One of the story’s focus, is change—the adage is true, its never too late to change. We may be affected by our past and mistakes, but we are not defined by them. From time to time, in life, we need drastic changes to get us out of a depressing situation (Jo’s running away from 1st marriage). And no matter how “used to” we think we are with ourselves, we will never truly know our being unless we have been subject to certain circumstances. And that to move on, we must first forgive and accept ourselves as what we truly are.

 

The last paragraph of this book summarized it really beautifully:

 

“My wish that they (Eli and his wife) move away will, apparently, not be granted.

But perhaps this is all to the good. Perhaps its best to live with the possibility that around any corner, at any time, may come the person who reminds you of your own capacity to surprise yourself, to put at risk everything that’s dear to you. Who reminds you of the distances we have to bridge to begin to know anything about one another. Who reminds you that what seems to be—even about yourself—may not be. That like him, you need to be forgiven.

I tell myself its all to the good, anyway. Still, when I see him, I always turn away, as if I don’t recognize him. As if I don’t know who he is. And so far, he does too.”

 

Advertisements

The Bride Stripped Bare (Anonymous)/ Nikki Gemmel

Harper Perennial;2004, 373 pages
“Vita Sackville-West described herself as an iceberg and said her husband could only see what was above the water’s surface–he had no idea of the huge mass below. She speculated it was the reason their marriage worked. What relationship could survice the shock of absolute candor?” –Nikki Gemmell

Been hearing about this controversial bestseller for a long time, and it was only fitting that my husband, who had no idea what this book was about, bought this for me on our civil wedding day. There is something taboo and “hush-hush” about a novel done anonymously and this alone gives any literary work an instant ‘oomph’ to it.
“For my husband. For every husband” is the dedication of this book.
Take your super ordinary, super plain and content wife. The woman you would never give a second glance to as she walks down an aisle at the supermarket; the woman who has completely disappeared into being the “little wife”. This book, told in the second person point of view (You being the protagonist), is about the awakening (sexual, mainly) of the ordinary wife in her mid 30’s. She is the proper clean wife, and when her marriage hits a bump (husband and her bestfriend betrays her), she decides to start living her life selfishly, why not.
Selfishly meant putting her own indulgences ahead, writing an erotic novel under her husband’s nose and succumbing to dark thoughts that she never thought she’d be capable of. She forms an affair, a student-teacher relationship with that of a Spanish-English virgin. And for once, she is the ringleader of the bed.
Her young lover soon becomes obsessed with her, and she puts the trysts to a stop.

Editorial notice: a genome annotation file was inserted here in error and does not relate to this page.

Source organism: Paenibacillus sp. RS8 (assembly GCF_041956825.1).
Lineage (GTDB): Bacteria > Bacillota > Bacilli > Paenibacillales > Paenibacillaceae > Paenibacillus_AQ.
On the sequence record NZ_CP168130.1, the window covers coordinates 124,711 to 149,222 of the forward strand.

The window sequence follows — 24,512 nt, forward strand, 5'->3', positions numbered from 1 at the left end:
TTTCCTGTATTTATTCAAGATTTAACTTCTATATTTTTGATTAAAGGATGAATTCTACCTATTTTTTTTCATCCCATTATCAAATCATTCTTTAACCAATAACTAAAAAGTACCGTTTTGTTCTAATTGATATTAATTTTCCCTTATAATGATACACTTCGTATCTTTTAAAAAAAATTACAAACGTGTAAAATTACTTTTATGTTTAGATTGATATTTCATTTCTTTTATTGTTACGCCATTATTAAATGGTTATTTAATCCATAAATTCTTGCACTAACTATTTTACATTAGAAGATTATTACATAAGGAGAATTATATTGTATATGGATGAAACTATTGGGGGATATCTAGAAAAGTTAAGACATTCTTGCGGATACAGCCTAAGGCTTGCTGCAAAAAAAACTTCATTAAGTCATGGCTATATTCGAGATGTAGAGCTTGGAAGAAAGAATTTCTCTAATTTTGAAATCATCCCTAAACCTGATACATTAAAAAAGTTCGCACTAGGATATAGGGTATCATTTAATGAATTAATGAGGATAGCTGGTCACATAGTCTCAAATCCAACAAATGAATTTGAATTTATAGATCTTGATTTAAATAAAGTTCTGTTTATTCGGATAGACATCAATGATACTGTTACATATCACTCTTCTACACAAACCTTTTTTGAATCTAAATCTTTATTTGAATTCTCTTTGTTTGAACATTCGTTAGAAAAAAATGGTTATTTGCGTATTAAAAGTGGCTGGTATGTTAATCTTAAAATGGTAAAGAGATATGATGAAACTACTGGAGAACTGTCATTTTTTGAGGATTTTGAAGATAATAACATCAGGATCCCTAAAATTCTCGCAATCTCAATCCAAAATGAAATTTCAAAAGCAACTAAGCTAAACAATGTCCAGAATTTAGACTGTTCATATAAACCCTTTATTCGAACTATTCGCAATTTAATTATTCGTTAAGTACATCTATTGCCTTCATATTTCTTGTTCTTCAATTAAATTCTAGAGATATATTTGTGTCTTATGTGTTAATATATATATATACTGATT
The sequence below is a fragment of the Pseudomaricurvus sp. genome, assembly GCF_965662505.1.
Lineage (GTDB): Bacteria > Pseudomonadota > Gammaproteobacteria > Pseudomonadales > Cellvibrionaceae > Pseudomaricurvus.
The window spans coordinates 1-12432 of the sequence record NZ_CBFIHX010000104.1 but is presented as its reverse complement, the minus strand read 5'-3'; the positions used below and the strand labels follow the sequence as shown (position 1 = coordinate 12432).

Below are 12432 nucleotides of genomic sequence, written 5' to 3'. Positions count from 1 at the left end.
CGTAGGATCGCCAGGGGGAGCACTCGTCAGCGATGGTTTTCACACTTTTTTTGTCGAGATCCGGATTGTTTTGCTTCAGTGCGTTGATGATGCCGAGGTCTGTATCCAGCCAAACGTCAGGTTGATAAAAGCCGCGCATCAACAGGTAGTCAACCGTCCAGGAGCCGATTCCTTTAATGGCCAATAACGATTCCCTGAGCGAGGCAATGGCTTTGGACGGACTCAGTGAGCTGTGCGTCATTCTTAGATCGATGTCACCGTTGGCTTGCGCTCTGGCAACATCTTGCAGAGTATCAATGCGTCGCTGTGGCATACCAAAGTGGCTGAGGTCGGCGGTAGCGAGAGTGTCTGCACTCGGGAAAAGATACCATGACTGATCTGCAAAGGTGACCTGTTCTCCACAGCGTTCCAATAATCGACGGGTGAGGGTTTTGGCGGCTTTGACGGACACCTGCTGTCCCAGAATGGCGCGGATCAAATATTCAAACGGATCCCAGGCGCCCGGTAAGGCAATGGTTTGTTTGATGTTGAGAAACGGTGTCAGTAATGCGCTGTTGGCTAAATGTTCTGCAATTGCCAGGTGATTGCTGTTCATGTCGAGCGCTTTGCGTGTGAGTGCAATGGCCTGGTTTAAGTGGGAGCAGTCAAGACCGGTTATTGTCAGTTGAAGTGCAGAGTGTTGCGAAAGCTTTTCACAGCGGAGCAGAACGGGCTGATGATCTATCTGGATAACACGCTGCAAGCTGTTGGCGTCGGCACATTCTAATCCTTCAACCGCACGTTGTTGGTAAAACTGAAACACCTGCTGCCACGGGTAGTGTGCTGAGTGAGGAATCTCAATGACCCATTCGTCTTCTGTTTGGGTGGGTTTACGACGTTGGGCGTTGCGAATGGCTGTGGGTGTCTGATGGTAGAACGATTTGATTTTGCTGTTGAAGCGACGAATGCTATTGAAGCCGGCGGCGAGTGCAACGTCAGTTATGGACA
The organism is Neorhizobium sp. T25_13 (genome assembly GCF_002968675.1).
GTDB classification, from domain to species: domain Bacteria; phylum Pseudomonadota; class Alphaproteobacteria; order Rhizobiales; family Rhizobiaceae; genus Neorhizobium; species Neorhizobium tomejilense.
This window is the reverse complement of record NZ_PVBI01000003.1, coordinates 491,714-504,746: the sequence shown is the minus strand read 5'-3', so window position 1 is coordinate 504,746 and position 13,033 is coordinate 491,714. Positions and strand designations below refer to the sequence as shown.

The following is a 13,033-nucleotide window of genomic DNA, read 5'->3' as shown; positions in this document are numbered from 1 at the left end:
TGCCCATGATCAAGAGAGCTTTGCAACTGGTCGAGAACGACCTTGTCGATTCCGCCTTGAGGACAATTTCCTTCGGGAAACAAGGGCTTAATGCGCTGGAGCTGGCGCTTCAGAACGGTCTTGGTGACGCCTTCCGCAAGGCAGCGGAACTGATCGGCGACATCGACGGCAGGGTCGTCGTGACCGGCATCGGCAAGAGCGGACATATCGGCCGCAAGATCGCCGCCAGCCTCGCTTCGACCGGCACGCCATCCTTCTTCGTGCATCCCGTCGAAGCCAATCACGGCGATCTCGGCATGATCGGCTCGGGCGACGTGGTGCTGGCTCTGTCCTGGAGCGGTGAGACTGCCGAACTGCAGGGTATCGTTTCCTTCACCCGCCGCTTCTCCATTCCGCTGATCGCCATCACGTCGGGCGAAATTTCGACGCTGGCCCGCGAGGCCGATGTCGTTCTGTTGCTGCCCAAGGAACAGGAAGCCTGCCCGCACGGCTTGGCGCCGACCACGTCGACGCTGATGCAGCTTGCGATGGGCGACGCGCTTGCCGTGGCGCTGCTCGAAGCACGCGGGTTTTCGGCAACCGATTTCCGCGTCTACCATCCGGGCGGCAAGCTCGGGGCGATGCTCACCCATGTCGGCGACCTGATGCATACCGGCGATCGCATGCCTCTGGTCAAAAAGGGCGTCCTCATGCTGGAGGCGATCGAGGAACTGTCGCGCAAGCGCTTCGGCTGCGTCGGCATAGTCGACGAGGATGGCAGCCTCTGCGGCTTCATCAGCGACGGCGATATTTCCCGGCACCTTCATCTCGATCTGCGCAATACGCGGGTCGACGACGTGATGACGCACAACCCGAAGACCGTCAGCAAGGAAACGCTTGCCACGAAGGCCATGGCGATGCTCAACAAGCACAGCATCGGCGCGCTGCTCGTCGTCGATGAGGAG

Her relationship with her husband revs up again, with the help of her newfound sexuality and soon they conceive a child, and she tries to live her life on the normal mode again, content on having, for now, the stint with her young lover, as the most sensational chapter in her life.
A very simple plot, but boldy, very honestly and admiringly told. One should take all the time in the world to read this book, because, apart from the feminist plot, the story is written very beautifully. The protagonist was unamed purposely, so that every woman can distinguish herself and relate to the story. I originally thought that the author, Nikki Gemmel, wanted the book to be written anonymously only to gain the mystique factor. The book has an exclusive interview with the author and she explained very well, that she Had to finish the novel knowing her name will not come up, because anonymity will release her from inhibitions and reluctance of writing a novel that may be described as vulgar and literary pornography. She dared to describe, in graceful detail, what I believe, every woman has thought of, but had no audacity to declare out loud–to her husband, friend, etc.
After reading this book, it has sunk into me that no matter how liberated and opinionated women are of today, we are still not in the man-woman equal stage. A novel such as this is becomes controversial because ‘bad impure thoughts’ from a woman (girlfriend, mother, wife, grandmother), are still considered to be shocking.  A man who thinks of sex 24 hours a day is considered human but once a woman confesses to that, its not exactly a sin, but it comes off as “unusual, but yeah, these things happen”. It will still take us several more years before man and woman will be totally equal.
Anyway, to sum up the book, a statement from Good Reading cannot say it any better: “Husbands will be left feeling distinctly nervous” (if any husband reads this at all).

A Million Little Pieces by James Frey

Anchor (September 22, 2005), 448 pages

Another ‘accidental’ book. I was having some documents photocopied at the bookstore, and, not surprisingly, just 4 pages took an hour to photocopy. While waiting I found this on sale, and well, not that I rely on Oprah’s Book Club, but it being a non-fiction memoir plus the reasonable price made me get it.